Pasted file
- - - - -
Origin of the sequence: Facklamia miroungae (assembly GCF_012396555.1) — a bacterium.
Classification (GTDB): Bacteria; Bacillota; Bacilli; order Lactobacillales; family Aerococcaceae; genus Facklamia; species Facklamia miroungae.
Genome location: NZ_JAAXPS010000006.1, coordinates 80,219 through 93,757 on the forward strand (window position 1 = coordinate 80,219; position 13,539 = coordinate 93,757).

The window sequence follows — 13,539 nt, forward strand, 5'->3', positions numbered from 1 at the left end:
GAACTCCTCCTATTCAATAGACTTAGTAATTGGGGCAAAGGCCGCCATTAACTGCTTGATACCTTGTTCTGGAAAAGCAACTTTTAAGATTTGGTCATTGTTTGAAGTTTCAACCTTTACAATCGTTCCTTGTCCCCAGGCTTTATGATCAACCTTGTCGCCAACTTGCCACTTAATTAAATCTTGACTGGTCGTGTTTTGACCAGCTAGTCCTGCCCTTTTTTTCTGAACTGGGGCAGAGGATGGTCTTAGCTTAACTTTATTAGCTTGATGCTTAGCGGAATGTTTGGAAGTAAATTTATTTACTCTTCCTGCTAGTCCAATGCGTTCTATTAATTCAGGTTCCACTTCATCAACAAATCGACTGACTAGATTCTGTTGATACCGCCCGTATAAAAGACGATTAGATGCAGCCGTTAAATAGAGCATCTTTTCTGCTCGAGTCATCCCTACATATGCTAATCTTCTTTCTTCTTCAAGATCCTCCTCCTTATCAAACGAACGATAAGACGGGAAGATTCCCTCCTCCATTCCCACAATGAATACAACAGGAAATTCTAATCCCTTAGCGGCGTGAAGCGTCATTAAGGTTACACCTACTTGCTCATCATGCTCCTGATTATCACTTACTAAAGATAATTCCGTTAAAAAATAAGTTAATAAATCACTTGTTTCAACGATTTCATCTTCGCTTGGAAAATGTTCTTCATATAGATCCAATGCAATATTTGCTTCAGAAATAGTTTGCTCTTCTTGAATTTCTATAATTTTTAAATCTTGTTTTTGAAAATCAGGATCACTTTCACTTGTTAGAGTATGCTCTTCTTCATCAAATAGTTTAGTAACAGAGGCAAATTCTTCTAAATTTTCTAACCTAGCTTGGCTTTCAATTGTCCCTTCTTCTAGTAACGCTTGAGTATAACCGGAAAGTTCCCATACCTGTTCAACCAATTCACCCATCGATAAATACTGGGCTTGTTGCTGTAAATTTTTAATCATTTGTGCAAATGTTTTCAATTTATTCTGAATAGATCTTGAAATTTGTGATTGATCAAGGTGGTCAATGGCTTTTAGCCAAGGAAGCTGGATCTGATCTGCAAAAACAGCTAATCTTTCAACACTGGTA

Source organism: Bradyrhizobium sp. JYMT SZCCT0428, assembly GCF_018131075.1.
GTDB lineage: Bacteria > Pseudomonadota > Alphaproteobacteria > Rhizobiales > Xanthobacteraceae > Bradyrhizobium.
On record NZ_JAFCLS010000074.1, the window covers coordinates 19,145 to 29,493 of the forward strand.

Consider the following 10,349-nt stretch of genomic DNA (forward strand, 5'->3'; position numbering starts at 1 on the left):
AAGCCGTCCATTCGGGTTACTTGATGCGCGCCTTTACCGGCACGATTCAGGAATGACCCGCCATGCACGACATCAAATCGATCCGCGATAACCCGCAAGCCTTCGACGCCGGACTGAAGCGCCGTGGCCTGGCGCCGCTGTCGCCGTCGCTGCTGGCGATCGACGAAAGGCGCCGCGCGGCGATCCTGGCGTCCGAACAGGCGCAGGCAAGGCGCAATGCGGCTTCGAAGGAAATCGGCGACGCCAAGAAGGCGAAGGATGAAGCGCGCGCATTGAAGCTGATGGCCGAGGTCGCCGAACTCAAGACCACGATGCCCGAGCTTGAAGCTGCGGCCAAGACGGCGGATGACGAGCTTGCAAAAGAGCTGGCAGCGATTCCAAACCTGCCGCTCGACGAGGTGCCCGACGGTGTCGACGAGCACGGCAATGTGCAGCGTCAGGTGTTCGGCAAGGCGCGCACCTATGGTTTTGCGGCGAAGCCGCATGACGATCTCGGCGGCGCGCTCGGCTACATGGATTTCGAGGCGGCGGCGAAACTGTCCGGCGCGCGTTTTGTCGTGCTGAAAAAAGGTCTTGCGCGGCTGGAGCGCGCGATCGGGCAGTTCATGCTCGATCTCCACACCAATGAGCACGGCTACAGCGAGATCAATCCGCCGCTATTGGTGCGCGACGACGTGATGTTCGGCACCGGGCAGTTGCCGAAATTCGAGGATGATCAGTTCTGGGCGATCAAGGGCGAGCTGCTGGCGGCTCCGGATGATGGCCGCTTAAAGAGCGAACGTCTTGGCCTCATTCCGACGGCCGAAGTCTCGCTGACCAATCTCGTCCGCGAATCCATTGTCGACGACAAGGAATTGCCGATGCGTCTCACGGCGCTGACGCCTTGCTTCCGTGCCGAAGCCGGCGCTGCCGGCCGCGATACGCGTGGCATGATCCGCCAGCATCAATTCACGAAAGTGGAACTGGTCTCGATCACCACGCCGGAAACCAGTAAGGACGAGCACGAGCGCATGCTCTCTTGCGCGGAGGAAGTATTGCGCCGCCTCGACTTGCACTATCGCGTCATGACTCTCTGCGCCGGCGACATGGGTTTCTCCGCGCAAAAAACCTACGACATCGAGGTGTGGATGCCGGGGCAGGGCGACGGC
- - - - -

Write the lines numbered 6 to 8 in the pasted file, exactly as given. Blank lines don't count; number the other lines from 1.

Source organism: Bradyrhizobium sp. JYMT SZCCT0428, assembly GCF_018131075.1.
GTDB lineage: Bacteria > Pseudomonadota > Alphaproteobacteria > Rhizobiales > Xanthobacteraceae > Bradyrhizobium.
On record NZ_JAFCLS010000074.1, the window covers coordinates 19,145 to 29,493 of the forward strand.